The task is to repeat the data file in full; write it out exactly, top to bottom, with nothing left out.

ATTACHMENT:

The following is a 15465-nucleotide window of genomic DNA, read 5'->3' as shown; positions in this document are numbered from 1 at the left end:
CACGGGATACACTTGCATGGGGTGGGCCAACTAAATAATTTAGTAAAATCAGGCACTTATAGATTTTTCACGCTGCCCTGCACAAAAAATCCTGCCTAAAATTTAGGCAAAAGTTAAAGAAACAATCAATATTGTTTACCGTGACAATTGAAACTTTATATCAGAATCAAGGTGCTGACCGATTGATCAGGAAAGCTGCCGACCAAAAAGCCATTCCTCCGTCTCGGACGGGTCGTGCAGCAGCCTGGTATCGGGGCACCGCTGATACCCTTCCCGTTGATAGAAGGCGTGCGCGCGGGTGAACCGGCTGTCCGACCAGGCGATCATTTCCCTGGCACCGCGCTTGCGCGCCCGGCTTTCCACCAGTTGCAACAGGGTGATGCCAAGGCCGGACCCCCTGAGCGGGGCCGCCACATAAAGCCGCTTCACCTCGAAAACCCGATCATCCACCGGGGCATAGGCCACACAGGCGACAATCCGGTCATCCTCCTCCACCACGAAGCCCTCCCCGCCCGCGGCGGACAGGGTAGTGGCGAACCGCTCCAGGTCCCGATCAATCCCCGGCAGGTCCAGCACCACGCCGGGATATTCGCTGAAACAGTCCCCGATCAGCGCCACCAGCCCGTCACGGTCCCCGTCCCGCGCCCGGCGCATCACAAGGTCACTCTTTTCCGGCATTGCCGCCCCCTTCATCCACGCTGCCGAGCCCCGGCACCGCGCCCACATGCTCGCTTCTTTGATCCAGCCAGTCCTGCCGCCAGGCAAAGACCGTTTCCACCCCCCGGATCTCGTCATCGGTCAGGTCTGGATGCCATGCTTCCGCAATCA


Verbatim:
The following is a 15465-nucleotide window of genomic DNA, read 5'->3' as shown; positions in this document are numbered from 1 at the left end:
CACGGGATACACTTGCATGGGGTGGGCCAACTAAATAATTTAGTAAAATCAGGCACTTATAGATTTTTCACGCTGCCCTGCACAAAAAATCCTGCCTAAAATTTAGGCAAAAGTTAAAGAAACAATCAATATTGTTTACCGTGACAATTGAAACTTTATATCAGAATCAAGGTGCTGACCGATTGATCAGGAAAGCTGCCGACCAAAAAGCCATTCCTCCGTCTCGGACGGGTCGTGCAGCAGCCTGGTATCGGGGCACCGCTGATACCCTTCCCGTTGATAGAAGGCGTGCGCGCGGGTGAACCGGCTGTCCGACCAGGCGATCATTTCCCTGGCACCGCGCTTGCGCGCCCGGCTTTCCACCAGTTGCAACAGGGTGATGCCAAGGCCGGACCCCCTGAGCGGGGCCGCCACATAAAGCCGCTTCACCTCGAAAACCCGATCATCCACCGGGGCATAGGCCACACAGGCGACAATCCGGTCATCCTCCTCCACCACGAAGCCCTCCCCGCCCGCGGCGGACAGGGTAGTGGCGAACCGCTCCAGGTCCCGATCAATCCCCGGCAGGTCCAGCACCACGCCGGGATATTCGCTGAAACAGTCCCCGATCAGCGCCACCAGCCCGTCACGGTCCCCGTCCCGCGCCCGGCGCATCACAAGGTCACTCTTTTCCGGCATTGCCGCCCCCTTCATCCACGCTGCCGAGCCCCGGCACCGCGCCCACATGCTCGCTTCTTTGATCCAGCCAGTCCTGCCGCCAGGCAAAGACCGTTTCCACCCCCCGGATCTCGTCATCGGTCAGGTCTGGATGCCATGCTTCCGCAATCA